When I lived in New York, I got to know Amy Goodman (pictured below), the presenter of Democracy Now!, while she worked for local radio there. She is a real investigative journalist of the good-old-fashioned variety, a female version of John Pilger or Robert Fisk.

    Amy Goodman of Democracy Now! Photo: Amy Goodman

    But why is her show called 'Democracy now!' Aren't Britain and America leading examples of democracies? What could it mean, to call for democracy in a country such as ours?

    True democracy would mean that we - all of us - were seriously involved in deciding the vital questions of our time: questions such as how to combat global warming, and how to spend our Council Tax. Consider for instance what democracy would mean, in connection with the current controversy on whether or not to build an incinerator at Costessey, right on the edge of Norwich. It would surely not mean that a small bunch of Councillors who had said not a word about the issue in their manifesto would ride roughshod over local opinion on the issue. No; it would mean that the local people were deeply involved, from the start, in deliberating on how to deal with the 'waste' problem.

    Consider the fascinating experiment begun a decade ago in Porte Allegre, in Brazil, which has now spread across much of that country, and that could be introduced here, if politicians were ready to will it: the 'participatory budget'. What happens is that, each year, the citizens of a municipality get together in an intense series of meetings taking place over weeks and months, and they decide collectively what will be in their Council's budget over the next 12 months. Now that's an exciting exercise in rule by the people!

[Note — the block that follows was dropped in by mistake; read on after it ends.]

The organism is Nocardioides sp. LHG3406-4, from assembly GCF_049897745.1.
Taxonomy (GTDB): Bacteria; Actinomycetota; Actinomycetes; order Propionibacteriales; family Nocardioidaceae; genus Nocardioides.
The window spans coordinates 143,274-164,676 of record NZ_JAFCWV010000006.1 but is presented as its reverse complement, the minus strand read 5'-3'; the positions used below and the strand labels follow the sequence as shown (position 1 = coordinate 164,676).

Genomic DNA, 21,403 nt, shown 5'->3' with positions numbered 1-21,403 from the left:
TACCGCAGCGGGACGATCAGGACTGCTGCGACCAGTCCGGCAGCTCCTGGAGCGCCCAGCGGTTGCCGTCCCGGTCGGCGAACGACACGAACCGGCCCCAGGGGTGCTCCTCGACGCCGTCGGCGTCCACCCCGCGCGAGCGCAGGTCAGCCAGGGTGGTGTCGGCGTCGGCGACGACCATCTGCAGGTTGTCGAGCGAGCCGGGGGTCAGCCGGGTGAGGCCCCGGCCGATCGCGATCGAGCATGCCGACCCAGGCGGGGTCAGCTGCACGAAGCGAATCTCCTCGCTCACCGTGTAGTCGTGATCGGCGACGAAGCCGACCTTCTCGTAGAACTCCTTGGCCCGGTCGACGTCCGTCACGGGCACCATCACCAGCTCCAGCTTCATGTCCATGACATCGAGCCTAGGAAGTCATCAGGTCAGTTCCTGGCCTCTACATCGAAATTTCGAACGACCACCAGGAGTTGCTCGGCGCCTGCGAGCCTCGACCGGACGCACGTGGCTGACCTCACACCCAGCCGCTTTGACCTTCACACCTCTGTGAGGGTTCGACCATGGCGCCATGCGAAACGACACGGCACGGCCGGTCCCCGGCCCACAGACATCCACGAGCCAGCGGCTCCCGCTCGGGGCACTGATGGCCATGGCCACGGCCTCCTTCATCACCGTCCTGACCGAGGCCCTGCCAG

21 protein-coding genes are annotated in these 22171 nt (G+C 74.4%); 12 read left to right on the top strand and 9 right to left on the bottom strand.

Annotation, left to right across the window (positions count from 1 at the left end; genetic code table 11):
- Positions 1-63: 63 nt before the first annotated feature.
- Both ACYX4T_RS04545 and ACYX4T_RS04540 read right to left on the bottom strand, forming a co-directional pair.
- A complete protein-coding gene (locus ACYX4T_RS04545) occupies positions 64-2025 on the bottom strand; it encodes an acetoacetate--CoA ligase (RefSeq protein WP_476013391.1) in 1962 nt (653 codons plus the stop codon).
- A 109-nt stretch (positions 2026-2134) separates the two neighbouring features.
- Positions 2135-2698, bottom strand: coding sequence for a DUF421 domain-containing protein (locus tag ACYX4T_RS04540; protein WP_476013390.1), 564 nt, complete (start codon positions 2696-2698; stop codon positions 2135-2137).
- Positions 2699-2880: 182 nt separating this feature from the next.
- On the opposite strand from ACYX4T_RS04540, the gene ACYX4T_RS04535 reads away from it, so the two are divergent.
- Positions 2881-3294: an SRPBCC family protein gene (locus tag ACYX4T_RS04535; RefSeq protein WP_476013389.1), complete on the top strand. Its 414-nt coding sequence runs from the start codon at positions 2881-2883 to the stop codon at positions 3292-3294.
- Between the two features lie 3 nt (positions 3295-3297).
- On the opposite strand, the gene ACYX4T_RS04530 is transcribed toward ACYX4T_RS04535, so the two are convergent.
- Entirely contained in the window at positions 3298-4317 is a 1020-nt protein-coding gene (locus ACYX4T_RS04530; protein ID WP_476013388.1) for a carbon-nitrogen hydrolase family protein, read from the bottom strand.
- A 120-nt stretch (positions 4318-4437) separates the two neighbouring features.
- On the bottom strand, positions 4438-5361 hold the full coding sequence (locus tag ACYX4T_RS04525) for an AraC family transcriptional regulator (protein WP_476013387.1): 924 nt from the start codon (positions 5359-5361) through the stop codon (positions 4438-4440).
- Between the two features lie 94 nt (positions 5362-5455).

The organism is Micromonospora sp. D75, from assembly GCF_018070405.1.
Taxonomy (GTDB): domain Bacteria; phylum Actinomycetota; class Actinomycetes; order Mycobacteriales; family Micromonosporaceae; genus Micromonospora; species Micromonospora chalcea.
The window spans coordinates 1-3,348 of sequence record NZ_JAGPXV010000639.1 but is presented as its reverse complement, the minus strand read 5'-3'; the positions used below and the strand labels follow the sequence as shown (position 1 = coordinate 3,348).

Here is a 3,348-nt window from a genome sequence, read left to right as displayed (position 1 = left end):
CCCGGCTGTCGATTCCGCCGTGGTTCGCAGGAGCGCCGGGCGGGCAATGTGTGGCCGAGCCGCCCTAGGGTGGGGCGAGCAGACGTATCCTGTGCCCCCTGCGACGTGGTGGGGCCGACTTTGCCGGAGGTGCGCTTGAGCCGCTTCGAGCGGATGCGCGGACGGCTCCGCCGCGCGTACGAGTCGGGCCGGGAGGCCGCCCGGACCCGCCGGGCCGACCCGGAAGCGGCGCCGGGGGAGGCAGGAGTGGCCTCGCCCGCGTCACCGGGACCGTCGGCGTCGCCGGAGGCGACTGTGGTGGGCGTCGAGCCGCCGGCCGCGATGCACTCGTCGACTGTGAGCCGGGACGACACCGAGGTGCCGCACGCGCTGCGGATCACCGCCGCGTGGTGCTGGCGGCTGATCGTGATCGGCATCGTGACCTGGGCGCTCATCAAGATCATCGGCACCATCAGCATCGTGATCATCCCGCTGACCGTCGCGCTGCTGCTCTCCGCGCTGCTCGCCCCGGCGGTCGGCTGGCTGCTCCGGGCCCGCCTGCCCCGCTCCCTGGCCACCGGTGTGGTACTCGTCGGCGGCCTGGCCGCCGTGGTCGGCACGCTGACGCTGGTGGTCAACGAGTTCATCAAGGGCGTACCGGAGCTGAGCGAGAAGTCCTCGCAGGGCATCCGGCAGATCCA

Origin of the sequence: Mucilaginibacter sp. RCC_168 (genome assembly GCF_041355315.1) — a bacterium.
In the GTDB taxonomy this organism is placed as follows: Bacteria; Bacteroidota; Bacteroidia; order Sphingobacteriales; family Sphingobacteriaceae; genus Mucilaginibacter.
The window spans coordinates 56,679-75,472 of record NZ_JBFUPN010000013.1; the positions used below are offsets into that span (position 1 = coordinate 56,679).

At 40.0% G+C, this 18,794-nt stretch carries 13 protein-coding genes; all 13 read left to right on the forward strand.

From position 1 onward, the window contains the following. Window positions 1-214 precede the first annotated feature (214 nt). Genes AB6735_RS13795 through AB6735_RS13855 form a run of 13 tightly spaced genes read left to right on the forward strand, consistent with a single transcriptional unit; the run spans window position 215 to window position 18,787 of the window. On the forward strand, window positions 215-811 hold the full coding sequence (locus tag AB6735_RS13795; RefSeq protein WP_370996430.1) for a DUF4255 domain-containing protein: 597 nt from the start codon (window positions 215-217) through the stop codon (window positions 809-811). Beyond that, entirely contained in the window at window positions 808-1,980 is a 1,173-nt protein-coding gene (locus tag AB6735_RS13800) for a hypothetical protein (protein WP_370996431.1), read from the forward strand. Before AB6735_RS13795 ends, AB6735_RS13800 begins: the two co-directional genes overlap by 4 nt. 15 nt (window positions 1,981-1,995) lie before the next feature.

Karl Marx once remarked, "in Britain citizens are 'free' for one day every 5 years". If our system were more genuinely democratic, if it gave us more than just the occasional right to vote, then massive protest meetings and marches to try to keep us safe, healthy, free, and at peace, wouldn't be needed, as often as they are.